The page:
The Parent's Comprehensive Guide to Bris Milah
Rabbi Shlomo Golish
Choosing a Mohel
An important decision new parents have to make is which Mohel they will use. Many parents will use the Mohel their family or friends have used, and some just want the Mohel with the biggest name. Whatever the case, here are a few points to take into account:
Does the Mohel provide a Pre-Bris checkup? While there are many excellent Mohelim out there, some of them will not check the baby before the Bris. While in general a Mohel can establish in a quick phone conversation whether there are any issues with a baby, there can always be surprises. Also, some parents just want to be reassured that everything is OK, and some just want to get to know the Mohel a bit first.
Does the Mohel provide Post-Bris aftercare? Every Mohel bandages differently, and some tell the parents to remove the bandage themselves the day after the Bris. While some parents are fine with this, others don't want to touch the area at all and are afraid to get involved in this aspect. Others just want the Mohel to tell them that it looks great and is healing nicely.
Does the Mohel speak English? This may seem obvious, but frequently a new father will call a Mohel who doesn't speak English, and aside from other communication issues, frequently the mother is uncomfortable speaking to the Mohel at all, and she is left alone throughout the process.
Is the Mohel approachable? Many new mothers would like to speak to the Mohel and be reassured about any questions they have. It is important for a family to take a Mohel who they are comfortable communicating with and asking questions to.
Is the Mohel using natural ingredients or not? Unfortunately, over the past few years, many Mohelim have switched over to some controversial chemicals and techniques. They are the following:
Adrenalyn - This hormone causes the blood vessels to constrict, stopping the bleeding. It does a great job of that, but doctors are taught in Medical School that this should not be used on the body's extremities, i.e. fingers, face, toes, penis, ears, etc. The reason for this is simple. Using it on those areas can completely cut off blood to the area and cause gangrene, which is when an area of the body dies from lack of blood supply. The Mohelim who use this on the bandages will always make sure to remove it after the Bris, but even this is warned against by doctors. The effect of having a low blood supply to the area, even for small periods of time, frequently cause complications in the healing process.
Often, in the days after the Bris, the wound will look burnt, the glans will shrink and become white, a symptom of insufficient blood supply. The natural color of the glans is supposed to be red, not white. This hormone causes the wound to heal much slower than if natural methods were applied. In addition, there is no Mohel who can guarantee you that there are no long term consequences to using it, because no proper studies have been done. The reason no studies have been done is because in the world of medicine this is not used on newborn babies, or on penises. It is possible that the baby could loose some feeling there for the rest of his life. Some believe that the prevelant use of Adrenalyn has caused the spike in children with Meatal Stenosis, a condition where the child's hole which he urinates from is too small and needs an operation to open it up more. When used on certain babies with specific anatomies, it can cause the cut to heal itself to the glans, sometimes creating problems with erections. Be especially careful about this one, because not all Mohelim are honest about whether they use this or not.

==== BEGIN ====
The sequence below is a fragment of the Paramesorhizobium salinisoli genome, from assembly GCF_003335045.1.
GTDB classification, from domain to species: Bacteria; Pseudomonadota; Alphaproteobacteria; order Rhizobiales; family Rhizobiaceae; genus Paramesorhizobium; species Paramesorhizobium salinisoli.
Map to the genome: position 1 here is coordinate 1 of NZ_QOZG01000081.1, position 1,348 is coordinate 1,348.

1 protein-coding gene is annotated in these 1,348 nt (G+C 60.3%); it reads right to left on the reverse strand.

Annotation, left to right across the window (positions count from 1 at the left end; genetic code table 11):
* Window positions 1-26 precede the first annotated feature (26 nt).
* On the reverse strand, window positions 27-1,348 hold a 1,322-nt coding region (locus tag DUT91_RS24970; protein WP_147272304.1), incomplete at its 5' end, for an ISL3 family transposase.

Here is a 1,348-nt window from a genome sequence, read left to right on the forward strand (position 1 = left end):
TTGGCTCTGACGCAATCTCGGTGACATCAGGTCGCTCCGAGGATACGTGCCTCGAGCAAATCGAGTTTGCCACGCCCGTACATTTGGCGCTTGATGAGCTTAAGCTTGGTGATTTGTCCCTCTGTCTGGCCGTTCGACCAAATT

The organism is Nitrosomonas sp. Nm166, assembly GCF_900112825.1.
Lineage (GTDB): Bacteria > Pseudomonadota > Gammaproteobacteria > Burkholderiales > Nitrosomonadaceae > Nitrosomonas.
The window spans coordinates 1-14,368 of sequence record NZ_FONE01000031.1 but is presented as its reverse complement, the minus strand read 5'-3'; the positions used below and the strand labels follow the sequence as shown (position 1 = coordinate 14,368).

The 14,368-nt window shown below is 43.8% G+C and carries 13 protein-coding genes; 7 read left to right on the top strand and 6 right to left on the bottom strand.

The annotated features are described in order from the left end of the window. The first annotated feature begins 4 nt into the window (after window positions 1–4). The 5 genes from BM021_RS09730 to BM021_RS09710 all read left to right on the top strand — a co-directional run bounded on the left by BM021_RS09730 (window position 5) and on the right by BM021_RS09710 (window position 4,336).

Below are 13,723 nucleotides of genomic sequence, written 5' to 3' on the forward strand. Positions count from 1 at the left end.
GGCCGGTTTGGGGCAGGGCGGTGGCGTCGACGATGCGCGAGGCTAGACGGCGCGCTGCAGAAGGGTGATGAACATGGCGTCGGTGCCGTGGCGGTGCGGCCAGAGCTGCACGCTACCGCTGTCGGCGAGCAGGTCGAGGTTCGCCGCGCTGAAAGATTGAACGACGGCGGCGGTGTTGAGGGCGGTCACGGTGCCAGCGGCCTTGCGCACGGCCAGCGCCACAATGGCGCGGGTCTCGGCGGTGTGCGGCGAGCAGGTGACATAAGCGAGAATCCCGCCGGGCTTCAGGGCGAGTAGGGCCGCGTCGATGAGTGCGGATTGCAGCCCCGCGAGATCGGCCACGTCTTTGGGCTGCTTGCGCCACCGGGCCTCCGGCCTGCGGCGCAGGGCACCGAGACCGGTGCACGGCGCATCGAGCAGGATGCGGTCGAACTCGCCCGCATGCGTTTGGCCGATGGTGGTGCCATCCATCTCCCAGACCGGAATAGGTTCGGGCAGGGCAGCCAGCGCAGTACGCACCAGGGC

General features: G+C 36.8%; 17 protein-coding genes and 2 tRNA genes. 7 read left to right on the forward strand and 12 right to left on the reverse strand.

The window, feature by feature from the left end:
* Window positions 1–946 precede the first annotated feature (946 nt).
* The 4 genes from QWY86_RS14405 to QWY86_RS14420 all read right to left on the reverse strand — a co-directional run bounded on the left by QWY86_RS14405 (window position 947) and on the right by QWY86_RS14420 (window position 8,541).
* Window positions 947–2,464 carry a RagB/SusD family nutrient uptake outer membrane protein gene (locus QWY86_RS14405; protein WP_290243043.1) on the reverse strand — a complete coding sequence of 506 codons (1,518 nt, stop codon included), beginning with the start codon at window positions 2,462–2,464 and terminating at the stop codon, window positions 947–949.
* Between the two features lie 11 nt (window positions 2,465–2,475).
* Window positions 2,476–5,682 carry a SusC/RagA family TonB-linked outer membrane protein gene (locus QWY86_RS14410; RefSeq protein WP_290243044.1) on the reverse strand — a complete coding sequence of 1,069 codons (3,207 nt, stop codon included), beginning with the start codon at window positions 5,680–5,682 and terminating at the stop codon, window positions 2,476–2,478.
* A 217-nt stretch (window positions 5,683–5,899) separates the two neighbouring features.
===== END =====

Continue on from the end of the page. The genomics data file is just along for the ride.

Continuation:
Lidocaine 10% - Although most Mohelim use Lidocaine, a liquid anesthetic, on their bandages, many have started to use very highly concentrated amounts, up to 10%. The Health Ministry in Israel permits up to 5%. The truth is that even lower amounts like 2% are more than enough to numb the entire area. The reason high amounts are unsafe is that the anesthetic is being placed directly on the open wound, which is connected to the circulatory system. If there is too much anesthetic entering the circulatory system, it could go to the heart or the brain. In addition, the high volume of anesthetic slows down the healing process.
Cauterization - This is a method of manually burning blood vessels shut with a cautery pen. Many Mohelim who use this are trying to save themselves time, but it is the baby who has to pay for it. In essence, they are taking a boiling hot pen and burning the blood vessels shut.
This presumably causes a lot of pain, and frequently they use it all around the vessel, not just on the exact spot. This damages the healing process, and can potentially create complications down the line as well.
What I have written here are not theories, rather they are facts. I have the unique vantage point that I worked daily in the Beit HaChlamah of Telzstone, where I would care for all of the baby boys there, pre and post Bris (No matter the who was the Mohel). Approximately 10,000 new mothers and babies pass through there annually. I have carefully studied the negative effects of the aforementioned techniques and chemicals, and I have seen things there that would make one's hair stand on end.
As a rule of thumb, one should be looking for a Mohel who has the baby's best interests in mind, not one who makes decisions based on what makes things easier for themself or one who tries to finish the job and leave as fast as possible.